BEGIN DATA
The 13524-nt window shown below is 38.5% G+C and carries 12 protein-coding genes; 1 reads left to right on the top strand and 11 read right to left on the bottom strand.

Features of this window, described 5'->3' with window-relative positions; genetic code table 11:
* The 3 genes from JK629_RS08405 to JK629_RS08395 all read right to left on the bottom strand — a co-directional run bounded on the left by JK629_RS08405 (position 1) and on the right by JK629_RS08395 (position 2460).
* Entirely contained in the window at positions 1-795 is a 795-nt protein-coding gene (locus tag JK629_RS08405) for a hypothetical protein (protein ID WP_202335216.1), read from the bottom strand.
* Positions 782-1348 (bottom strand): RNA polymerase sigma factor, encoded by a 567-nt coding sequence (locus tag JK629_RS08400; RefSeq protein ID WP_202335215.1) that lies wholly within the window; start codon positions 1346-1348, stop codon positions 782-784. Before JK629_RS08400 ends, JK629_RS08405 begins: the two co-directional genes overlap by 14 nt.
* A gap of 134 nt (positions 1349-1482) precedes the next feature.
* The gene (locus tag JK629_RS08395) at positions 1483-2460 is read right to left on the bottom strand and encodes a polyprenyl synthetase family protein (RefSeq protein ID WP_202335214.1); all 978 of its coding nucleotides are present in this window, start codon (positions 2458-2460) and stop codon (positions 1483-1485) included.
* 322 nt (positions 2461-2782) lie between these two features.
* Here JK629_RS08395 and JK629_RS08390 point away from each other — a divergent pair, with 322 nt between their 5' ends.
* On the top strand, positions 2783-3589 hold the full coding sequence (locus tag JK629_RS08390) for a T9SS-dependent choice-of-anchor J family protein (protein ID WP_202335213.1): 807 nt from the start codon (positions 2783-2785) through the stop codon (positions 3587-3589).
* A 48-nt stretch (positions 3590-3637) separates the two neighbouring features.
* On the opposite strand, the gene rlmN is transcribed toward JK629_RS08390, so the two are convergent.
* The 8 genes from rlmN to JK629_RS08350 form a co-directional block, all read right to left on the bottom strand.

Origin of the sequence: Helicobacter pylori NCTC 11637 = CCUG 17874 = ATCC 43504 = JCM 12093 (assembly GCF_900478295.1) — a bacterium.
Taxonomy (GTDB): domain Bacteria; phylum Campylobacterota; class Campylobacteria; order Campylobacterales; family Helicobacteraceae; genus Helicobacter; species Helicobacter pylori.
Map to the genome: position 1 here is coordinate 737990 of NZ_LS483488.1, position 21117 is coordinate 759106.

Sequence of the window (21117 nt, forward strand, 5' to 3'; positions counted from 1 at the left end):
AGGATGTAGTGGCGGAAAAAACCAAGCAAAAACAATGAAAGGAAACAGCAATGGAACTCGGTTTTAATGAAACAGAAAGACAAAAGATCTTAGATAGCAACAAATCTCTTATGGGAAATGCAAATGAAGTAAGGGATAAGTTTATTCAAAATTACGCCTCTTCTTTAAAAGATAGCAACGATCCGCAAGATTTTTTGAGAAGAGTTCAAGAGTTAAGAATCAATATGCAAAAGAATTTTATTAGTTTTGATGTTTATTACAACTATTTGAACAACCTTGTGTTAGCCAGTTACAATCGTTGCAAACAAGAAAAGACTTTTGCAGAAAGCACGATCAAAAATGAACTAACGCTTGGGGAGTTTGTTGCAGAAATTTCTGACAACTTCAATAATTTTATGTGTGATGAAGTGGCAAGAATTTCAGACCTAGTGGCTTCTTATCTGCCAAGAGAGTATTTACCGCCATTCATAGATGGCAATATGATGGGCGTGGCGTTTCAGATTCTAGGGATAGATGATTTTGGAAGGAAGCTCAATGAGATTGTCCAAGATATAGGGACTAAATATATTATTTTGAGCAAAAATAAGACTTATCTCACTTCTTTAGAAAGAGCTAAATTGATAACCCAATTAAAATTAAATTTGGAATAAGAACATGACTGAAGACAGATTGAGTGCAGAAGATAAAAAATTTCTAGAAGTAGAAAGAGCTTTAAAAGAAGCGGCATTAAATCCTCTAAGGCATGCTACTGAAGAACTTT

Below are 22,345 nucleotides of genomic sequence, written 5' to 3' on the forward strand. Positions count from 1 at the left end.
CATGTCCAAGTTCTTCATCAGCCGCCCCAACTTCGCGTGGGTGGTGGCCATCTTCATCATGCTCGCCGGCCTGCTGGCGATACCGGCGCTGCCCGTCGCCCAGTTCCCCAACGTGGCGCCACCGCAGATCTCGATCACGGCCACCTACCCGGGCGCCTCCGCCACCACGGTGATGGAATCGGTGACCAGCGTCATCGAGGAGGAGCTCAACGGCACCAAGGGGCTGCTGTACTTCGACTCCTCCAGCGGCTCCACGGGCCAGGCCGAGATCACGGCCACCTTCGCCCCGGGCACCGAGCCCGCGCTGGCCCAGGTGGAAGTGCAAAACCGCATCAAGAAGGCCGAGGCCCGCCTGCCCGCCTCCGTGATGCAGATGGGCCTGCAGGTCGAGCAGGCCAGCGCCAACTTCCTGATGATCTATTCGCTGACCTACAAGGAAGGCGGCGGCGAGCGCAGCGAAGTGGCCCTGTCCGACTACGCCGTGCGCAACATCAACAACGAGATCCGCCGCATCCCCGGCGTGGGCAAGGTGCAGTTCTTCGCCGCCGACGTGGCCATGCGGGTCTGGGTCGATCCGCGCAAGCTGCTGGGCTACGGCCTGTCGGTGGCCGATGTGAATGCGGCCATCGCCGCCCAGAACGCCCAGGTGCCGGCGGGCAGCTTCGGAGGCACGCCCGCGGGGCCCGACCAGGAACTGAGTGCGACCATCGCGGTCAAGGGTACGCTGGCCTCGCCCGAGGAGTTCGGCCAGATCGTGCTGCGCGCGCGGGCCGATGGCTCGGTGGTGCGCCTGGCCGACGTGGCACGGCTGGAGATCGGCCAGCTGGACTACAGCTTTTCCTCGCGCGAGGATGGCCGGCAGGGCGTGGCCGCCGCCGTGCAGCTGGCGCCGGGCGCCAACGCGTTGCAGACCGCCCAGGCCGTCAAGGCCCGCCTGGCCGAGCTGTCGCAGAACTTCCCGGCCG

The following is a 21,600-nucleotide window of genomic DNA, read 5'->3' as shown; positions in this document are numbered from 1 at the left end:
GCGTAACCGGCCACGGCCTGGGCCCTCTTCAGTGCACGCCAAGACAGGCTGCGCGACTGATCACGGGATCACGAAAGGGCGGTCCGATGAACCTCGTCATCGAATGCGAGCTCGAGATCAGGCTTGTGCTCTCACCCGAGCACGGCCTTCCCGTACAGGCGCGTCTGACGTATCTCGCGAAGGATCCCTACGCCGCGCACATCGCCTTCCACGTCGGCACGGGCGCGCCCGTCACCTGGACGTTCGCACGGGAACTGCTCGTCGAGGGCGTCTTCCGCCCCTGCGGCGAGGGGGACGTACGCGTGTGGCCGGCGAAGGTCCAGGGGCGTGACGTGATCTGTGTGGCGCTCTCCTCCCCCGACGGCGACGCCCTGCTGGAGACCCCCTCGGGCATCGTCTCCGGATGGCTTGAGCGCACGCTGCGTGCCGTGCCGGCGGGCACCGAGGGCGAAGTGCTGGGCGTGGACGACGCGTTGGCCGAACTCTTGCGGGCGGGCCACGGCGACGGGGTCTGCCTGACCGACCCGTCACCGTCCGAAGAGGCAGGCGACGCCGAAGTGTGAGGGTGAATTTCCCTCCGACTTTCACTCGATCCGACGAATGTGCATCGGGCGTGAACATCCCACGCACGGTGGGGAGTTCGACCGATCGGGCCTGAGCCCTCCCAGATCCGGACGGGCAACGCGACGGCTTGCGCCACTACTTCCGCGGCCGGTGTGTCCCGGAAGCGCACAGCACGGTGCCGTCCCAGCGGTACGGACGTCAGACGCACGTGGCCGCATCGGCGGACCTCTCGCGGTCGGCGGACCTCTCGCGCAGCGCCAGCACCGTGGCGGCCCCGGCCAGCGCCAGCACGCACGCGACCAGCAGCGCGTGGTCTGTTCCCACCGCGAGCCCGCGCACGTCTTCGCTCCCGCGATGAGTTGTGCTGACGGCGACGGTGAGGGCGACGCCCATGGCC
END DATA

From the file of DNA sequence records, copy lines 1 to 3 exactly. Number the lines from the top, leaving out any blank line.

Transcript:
The 13524-nt window shown below is 38.5% G+C and carries 12 protein-coding genes; 1 reads left to right on the top strand and 11 read right to left on the bottom strand.

Features of this window, described 5'->3' with window-relative positions; genetic code table 11:
* The 3 genes from JK629_RS08405 to JK629_RS08395 all read right to left on the bottom strand — a co-directional run bounded on the left by JK629_RS08405 (position 1) and on the right by JK629_RS08395 (position 2460).